Devaughn Fraser
devaughn(at)ucla(dot)edu

Broadly, I am interested in how wildlife is affected by anthropogenic stressors in the environment, with the aim of identifying solutions for best practices to mitigate these threats and to make human-need practices more sustainable. My current research focuses on characterizing the health and dietary responses of bats to pest management strategies in agricultural systems in California. My research synthesizes field-based methods with ecological modeling and advanced molecular sequencing to determine if there are immunological and dietary differences among bat populations across a gradient of insecticide-use. I will apply my findings toward developing a better framework for pest management that considers the important role that bats play. For more information on my research, visit my reasearch page at www.agribats.com.


Audra A. Huffmeyer
ahuffmeyer(at)ucla(dot)edu

I am a first year in the Wayne Lab. I completed my M.S. in EEB at the University of Michigan- Ann Arbor, where I completed my thesis work at Smithsonian Conservation Biology Institute. I studied, and continue to study, the molecular evolution of Apolipoprotein-B in Eutherian mammals. Broadly, I am interested in applying next-generation sequencing techniques to better understand sperm morphology in carnivores. My research explores the consequences of inbreeding on differential gene expression and gene regulation in abnormal sperm, in carnivores. The mechanisms behind abnormal sperm production in wildlife are largely unexplored and are of key concern in conservation breeding to maintain endangered species.


Rachel Johnston
racheljo(at)ucla(dot)edu

A broad objective in biology is to connect complex phenotypes to their genetic bases. I aim to apply several methods to identify genotype-phenotype associations in two non-model species for my PhD thesis. First, I am investigating the molecular mechanisms underlying avian migration, a complex behavioral phenotype shared by a vast number of species across a broad array of lineages. Specifically, I am investigating the genetics of migration in the obligate migratory Swainson’s thrush, Catharus ustulatus, by using RNA-Seq to identify genes up- or down-regulated during migration in captive individuals. I am also examining whether migration-related genes identified in the Swainson’s thrush are conserved at the expression or sequence level in other migratory species. This comparative approach across species will provide insight into the extent to which the same genes and gene mutations underlie a convergently evolved behavior. Finally, I will take an experimental approach to investigate the phenotypes associated with a pleiotropic gene that has been shown to underlie coat color in canids and believed to be involved in mammalian innate immunity. For this study, I’m investigating the allele-specific functions of the canine beta-defensin 103 gene by performing gene expression network analyses on RNA-Seq data from primary cell culture of the gray wolf, Canis lupus. This study will develop a valuable approach for identifying and experimentally testing gene function in non-model species.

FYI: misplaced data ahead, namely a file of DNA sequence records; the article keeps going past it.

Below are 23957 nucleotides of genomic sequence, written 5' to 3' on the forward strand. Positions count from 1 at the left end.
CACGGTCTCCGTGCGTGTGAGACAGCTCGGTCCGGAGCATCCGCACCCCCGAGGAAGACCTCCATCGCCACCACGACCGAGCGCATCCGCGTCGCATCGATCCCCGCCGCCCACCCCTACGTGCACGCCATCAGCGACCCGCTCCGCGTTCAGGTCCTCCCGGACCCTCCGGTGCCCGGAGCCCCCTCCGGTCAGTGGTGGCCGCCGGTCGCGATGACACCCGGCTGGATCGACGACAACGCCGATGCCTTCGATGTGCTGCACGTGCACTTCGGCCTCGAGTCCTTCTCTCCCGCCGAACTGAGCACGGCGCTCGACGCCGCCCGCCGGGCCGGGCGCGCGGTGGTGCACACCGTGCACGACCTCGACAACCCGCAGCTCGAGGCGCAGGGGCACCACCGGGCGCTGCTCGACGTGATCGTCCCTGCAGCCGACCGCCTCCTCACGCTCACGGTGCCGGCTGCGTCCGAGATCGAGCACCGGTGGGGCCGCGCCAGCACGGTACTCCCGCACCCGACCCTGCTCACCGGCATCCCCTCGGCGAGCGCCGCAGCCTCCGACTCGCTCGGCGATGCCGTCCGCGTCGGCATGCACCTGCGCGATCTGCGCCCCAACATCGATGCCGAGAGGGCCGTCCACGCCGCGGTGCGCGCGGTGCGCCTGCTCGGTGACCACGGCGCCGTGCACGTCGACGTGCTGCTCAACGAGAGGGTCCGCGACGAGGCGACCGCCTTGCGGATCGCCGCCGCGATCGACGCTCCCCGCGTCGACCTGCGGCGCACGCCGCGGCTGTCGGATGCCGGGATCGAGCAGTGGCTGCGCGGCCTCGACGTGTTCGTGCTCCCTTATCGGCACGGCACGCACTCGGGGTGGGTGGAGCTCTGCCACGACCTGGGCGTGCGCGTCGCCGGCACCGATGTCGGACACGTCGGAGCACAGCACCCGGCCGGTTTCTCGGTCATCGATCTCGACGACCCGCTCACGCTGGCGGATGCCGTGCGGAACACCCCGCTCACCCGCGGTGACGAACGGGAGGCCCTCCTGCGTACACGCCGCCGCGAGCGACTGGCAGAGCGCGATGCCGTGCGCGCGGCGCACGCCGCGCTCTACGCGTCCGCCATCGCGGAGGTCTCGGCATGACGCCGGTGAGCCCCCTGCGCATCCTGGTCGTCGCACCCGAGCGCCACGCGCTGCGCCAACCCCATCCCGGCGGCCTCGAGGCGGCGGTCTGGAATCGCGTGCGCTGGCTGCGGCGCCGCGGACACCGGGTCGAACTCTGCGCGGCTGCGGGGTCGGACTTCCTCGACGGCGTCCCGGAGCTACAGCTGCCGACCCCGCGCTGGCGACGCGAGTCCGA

Sergio Nigenda-Morales
snigenda(at)ucla(dot)edu

I earned my bachelor degree in Marine Biology in 2005 at the Autonomous University of South Baja California (UABCS) in Mexico. During my tenure in UABCS I worked on research projects to determine the genetic structure of various marine mammal species in the Gulf of California and Mexican Pacific. Currently my PhD research is focused on ecological genomics of mammals, in particular studying the genetic mechanisms underlying recent adaptive variation across different environments and in response to environmental changes. I am also interested in studying the population genetics and phylogeography of different vertebrate species distributed from North to Central America. For more information,please visit my website.


Gabriela M Pinho
gabrielapinho(at)ucla(dot)edu

I am a biologist from Brazil, sponsored by the Science without Borders initiative. I started my PhD studies in September 2014 and will be working on the yellow-bellied marmot population at the Rocky Mountain Biological Laboratory (RMBL), being co-advised by Professors Robert Wayne and Daniel Blumstein. I am interested in the relationship between genes and animal behavior, and will be conducting an annotation of the marmot genome, as well as genomic comparisons among mammal species to gather insights into the genetic basis for behavioral traits. In my Master's studies at the National Institute for Amazonian Research (INPA), I investigated lowland tapir social behavior by estimating relatedness between individuals based on non invasive sampling. Since this project I have been collaborating in the Lowland Tapir Conservation Initiative.


Jacqueline Robinson
jarobinson(at)ucla(dot)edu

My graduate research is focused on the evolution of small populations in isolation. The motivation for this research is to gain understanding of how strong genetic drift due to inbreeding and isolation impacts the genome, often leading to population extinction, but occasionally leading to speciation. This phenomenon is of critical importance in understanding the evolution of island species and in conserving endangered species that have dropped to low population sizes. The species I am focusing on is the Channel Island fox (Urocyon littoralis) - a dwarfed descendant of the gray fox (Urocyon cinereoargenteus) - which inhabits six of the Channel Islands off the coast of California. My methods include sequencing the whole genomes and transcriptomes of island foxes from each of the six island subpopulations and of mainland gray foxes to characterize genomic diversity in individual genomes, subpopulations, and the island fox species as a whole. My past projects include genetic research of other canid species, such as coyotes, red wolves, gray wolves, and golden jackals. I received my Bachelor of Science degree in Biological Sciences from the University of Southern California in 2008.